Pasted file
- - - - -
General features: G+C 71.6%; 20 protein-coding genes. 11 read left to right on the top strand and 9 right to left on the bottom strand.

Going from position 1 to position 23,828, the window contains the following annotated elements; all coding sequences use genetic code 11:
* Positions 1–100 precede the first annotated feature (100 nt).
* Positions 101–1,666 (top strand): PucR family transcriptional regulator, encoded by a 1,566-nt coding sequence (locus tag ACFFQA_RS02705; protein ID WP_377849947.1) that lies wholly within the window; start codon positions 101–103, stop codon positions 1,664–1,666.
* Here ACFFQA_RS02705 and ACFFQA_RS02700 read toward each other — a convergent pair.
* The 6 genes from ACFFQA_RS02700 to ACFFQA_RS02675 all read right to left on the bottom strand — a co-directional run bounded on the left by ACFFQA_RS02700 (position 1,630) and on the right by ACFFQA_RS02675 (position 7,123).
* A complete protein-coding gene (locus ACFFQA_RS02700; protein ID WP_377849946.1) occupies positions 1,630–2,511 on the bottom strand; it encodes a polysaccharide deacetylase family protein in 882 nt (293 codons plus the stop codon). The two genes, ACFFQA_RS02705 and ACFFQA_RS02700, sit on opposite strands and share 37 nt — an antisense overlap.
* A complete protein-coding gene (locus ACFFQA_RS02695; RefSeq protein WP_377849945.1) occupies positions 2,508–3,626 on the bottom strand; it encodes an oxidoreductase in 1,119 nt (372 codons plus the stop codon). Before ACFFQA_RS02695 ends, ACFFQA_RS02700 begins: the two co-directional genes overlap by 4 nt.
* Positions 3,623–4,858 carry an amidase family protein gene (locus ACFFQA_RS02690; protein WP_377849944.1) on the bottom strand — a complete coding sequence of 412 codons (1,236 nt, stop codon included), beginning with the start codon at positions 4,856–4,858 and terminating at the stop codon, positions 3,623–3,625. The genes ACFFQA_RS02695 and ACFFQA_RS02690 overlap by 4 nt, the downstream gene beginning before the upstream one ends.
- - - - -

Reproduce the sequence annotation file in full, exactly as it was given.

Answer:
General features: G+C 71.6%; 20 protein-coding genes. 11 read left to right on the top strand and 9 right to left on the bottom strand.

Going from position 1 to position 23,828, the window contains the following annotated elements; all coding sequences use genetic code 11:
* Positions 1–100 precede the first annotated feature (100 nt).
* Positions 101–1,666 (top strand): PucR family transcriptional regulator, encoded by a 1,566-nt coding sequence (locus tag ACFFQA_RS02705; protein ID WP_377849947.1) that lies wholly within the window; start codon positions 101–103, stop codon positions 1,664–1,666.
* Here ACFFQA_RS02705 and ACFFQA_RS02700 read toward each other — a convergent pair.
* The 6 genes from ACFFQA_RS02700 to ACFFQA_RS02675 all read right to left on the bottom strand — a co-directional run bounded on the left by ACFFQA_RS02700 (position 1,630) and on the right by ACFFQA_RS02675 (position 7,123).
* A complete protein-coding gene (locus ACFFQA_RS02700; protein ID WP_377849946.1) occupies positions 1,630–2,511 on the bottom strand; it encodes a polysaccharide deacetylase family protein in 882 nt (293 codons plus the stop codon). The two genes, ACFFQA_RS02705 and ACFFQA_RS02700, sit on opposite strands and share 37 nt — an antisense overlap.
* A complete protein-coding gene (locus ACFFQA_RS02695; RefSeq protein WP_377849945.1) occupies positions 2,508–3,626 on the bottom strand; it encodes an oxidoreductase in 1,119 nt (372 codons plus the stop codon). Before ACFFQA_RS02695 ends, ACFFQA_RS02700 begins: the two co-directional genes overlap by 4 nt.
* Positions 3,623–4,858 carry an amidase family protein gene (locus ACFFQA_RS02690; protein WP_377849944.1) on the bottom strand — a complete coding sequence of 412 codons (1,236 nt, stop codon included), beginning with the start codon at positions 4,856–4,858 and terminating at the stop codon, positions 3,623–3,625. The genes ACFFQA_RS02695 and ACFFQA_RS02690 overlap by 4 nt, the downstream gene beginning before the upstream one ends.